Public health specialists who engaged in research while responding to the 2014-2016 Ebola Virus Disease (EVD) outbreak in West Africa have concluded that conducting such work in the midst of a major humanitarian crisis is both possible and can yield valuable guidance when preparing for future infectious disease outbreaks.
The three experts, Adam Levine, Primary Investigator of International Medical Corps’ Ebola Research Team, John Beigel, of Biomedical Research, which supports the National Institute of Allergies and Infectious Diseases (NIAID), and Pia Wanek of Global Communities reported their findings during a panel discussion on October 19th at the National Press Club in Washington, DC. The event was co-sponsored by International Medical Corps and the Global Health Security Agenda Consortium.
International Medical Corps was one of the first International humanitarian groups to treat Ebola patients at the source of the West African epidemic.
“The results we heard today highlight the importance—and the challenges–of conducting research during a major public health emergency,’’ summed up Levine, who helped establish International Medical Corps’ first Ebola Treatment Unit in Liberia just six weeks after the fast-spreading virus led the World Health Organization to declare a Public Health Emergency of International Concern in August, 2014. “At a more fundamental level we have proven that with the right partnerships, the right funding and the right planning, we can do research in this type of emergency—not just research but high quality research.”
The fact that research was carried out in Liberia and Sierra Leone during the Ebola outbreak was far less well-known than the epidemic itself. Challenges of conducting such research were formidable. For example, gathering, handling and storing Ebola data gleaned from patients inside a treatment unit presented one such challenge because it was potentially contaminated with the Ebola virus. To prevent spreading the disease, some data was read through a fence by health care workers standing inside the treatment area to a colleagues standing outside the fence that separated contagious patients from the outside world. At other times data was photographed by staff inside the treatment unit using a camera that was then dipped in a chloride solution before could it be handled by anyone outside.
Another issue was that many physicians and nurses working in the treatment units had significant clinical experience, but only limited exposure to research environments. During the course of its humanitarian response to the outbreak, International Medical Corps opened five Ebola Treatment Units in Liberia and Sierra Leone, where health workers cared for more than 2,500 patients. During this time, the group’s staff collected more than 25,000 pages of epidemiologic, clinical, psychosocial and operational data.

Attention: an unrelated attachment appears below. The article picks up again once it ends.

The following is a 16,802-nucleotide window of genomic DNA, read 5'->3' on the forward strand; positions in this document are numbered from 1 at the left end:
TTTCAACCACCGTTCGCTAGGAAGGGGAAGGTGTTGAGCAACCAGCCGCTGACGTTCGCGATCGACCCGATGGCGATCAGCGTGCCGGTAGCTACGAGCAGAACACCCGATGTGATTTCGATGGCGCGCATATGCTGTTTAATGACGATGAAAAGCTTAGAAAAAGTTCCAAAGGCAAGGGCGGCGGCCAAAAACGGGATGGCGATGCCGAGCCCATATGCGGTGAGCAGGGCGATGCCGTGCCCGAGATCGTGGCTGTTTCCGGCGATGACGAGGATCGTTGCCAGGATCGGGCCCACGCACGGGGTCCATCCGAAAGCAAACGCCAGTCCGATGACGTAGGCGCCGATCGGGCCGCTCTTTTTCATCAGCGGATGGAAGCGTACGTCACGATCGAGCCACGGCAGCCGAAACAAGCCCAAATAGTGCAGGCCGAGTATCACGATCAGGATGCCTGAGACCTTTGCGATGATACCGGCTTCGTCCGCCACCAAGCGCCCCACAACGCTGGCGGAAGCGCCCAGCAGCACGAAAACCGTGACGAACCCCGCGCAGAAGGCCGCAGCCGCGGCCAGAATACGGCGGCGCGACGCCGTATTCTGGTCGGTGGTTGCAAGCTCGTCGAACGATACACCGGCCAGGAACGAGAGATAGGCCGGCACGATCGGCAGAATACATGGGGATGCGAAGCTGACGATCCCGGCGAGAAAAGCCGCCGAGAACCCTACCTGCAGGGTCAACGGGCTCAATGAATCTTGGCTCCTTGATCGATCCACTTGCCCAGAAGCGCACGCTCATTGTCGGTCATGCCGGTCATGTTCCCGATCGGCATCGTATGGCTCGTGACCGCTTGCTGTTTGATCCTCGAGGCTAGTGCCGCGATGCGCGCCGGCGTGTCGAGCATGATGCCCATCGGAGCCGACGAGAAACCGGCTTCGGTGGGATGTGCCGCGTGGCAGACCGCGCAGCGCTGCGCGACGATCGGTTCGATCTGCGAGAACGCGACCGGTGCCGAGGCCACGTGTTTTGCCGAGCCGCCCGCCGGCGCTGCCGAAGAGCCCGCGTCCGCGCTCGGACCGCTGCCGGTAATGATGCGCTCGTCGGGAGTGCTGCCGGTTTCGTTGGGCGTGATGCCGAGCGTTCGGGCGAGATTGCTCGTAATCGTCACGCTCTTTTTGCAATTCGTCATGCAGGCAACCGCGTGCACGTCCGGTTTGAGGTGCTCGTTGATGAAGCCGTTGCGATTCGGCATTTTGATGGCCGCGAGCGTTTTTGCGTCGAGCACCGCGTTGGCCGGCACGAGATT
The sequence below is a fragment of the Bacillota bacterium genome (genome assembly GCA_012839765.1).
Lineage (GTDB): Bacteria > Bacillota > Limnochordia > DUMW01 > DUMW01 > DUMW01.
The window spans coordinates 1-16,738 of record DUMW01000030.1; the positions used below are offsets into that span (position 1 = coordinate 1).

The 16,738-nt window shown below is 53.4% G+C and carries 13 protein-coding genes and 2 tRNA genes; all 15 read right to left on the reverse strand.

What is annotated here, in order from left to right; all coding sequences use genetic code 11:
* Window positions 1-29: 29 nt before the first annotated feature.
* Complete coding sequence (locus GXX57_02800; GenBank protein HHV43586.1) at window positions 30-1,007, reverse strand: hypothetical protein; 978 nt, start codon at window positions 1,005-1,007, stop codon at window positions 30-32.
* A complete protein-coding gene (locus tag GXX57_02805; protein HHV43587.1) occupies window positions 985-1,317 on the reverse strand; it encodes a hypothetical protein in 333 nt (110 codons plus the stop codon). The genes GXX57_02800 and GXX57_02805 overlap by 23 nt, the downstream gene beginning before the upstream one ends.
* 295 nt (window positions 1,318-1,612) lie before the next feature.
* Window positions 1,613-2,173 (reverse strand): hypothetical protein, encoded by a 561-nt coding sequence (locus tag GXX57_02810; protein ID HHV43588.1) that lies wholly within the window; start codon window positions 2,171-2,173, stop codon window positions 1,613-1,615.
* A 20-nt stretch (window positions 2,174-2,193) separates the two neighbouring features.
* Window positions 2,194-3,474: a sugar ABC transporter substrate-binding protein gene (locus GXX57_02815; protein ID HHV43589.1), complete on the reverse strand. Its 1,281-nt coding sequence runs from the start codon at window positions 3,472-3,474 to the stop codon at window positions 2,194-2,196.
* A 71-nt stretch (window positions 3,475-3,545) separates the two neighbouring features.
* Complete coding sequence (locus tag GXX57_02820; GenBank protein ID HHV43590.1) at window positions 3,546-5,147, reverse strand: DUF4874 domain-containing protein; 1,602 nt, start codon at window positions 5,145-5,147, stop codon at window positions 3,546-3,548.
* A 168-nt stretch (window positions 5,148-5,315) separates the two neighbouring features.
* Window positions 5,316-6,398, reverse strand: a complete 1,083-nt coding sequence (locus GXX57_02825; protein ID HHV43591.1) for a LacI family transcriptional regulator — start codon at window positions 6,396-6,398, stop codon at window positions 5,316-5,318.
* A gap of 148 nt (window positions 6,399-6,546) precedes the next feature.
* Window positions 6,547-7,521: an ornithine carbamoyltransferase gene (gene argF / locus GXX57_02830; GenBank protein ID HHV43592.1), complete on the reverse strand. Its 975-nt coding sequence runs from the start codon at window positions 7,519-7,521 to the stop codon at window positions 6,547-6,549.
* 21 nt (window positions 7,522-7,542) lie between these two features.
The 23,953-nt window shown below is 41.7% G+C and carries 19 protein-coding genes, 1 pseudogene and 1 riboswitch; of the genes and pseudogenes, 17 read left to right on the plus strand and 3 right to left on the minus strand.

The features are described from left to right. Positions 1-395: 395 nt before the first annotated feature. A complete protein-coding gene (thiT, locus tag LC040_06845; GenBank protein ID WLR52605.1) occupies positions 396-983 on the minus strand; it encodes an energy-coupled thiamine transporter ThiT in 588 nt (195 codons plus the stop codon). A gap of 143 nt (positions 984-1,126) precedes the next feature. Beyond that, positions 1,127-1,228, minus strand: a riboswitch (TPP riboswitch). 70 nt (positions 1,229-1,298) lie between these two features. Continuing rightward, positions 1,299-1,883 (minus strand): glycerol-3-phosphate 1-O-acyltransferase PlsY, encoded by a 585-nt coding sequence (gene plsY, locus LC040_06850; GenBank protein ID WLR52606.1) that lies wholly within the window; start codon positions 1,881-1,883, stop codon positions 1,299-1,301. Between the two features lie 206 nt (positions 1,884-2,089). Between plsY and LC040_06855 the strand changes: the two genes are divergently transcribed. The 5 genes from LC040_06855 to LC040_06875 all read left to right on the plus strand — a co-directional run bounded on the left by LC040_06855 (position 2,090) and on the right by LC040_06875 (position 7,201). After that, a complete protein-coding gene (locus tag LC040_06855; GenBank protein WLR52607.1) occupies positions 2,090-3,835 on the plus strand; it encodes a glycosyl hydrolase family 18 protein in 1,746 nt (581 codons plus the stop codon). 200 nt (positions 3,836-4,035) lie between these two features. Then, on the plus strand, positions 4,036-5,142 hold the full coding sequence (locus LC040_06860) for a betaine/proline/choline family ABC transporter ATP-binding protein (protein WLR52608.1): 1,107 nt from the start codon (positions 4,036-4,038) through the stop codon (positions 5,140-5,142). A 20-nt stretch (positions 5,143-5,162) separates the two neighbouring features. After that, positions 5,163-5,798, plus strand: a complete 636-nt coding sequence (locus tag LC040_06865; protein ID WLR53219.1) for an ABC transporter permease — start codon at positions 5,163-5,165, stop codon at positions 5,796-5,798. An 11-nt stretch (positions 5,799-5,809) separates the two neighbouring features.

The panelists noted that successful research in such conditions required groups of strong, diverse partners because expertise was required across an especially broad spectrum of knowledge. Levine noted his research drew variously on public health, water and sanitation, epidemiological and anthropological experts. The other panelists noted those involved came from equally diverse cultural settings that included national governments, traditional community chieftans, funding agencies, academia and humanitarian groups.
NIAID, part of the National Institutes of Health (NIH), in partnership with government health entities of four nations, plus other academic, government and non-government agencies, including International Medical Corps, co-sponsored the first controlled trial of an experimental Ebola drug on humans. It was carried out during the outbreak after obtaining the consent of patients at International Medical Corps treatment centers in Sierra Leone as well as at other sites in Sierra Leone, Liberia, Guinea, and the United States.
Findings of the trial that ran through the second half of 2015 into January 2016 for the three-component antibody cocktail known as ZMapp showed that patients suffering from the potentially deadly Ebola Virus Disease (EVD) tolerated the drug well. Treatment response levels for those given the cocktail in addition to optimized standard-of-care (oSOC) were superior to patients in a control group provided only oSOC. Both groups were treated in identical conditions, with 24 of the 72 patients participating treated at International Medical Corps centers in Sierra Leone. Eight of the 36 patients receiving the ZMapp cocktail—22%–died during treatment, compared to 13 deaths, or 39% among the 35 patients who did not.
Global Communities’ Wanek said her group studied the effects of its Community-led Total Sanitation program in Liberia as an Ebola deterrent and found that communities that had fully completed the program, and were open-defecation free, did not contract EVD, suggesting a strong correlation between CLTS and Ebola prevention. Additionally, even the communities that only partially completed CLTS had significantly reduced the risk of contracting Ebola.
International Medical Corps will present more of its Ebola-related research in the form of abstracts for seven projects next month at the annual meeting of the American Society of Tropical Medicine in Atlanta. These projects include: Lessons From the Field: Implementation of a multi-country response to the Ebola Virus Disease Epidemic in West Africa; a retrospective study of the West Africa Epidemic entitled, The Natural History of Ebola Virus Disease; a retrospective study entitled Mortality Outcomes Among Patients with Variable Infection States with Ebola Virus Disease and Malaria in Sierra Leone; and retrospective study entitled, Outcomes of Pregnant Patients Presenting to Ebola Treatment Units in Sierra Leone and Liberia.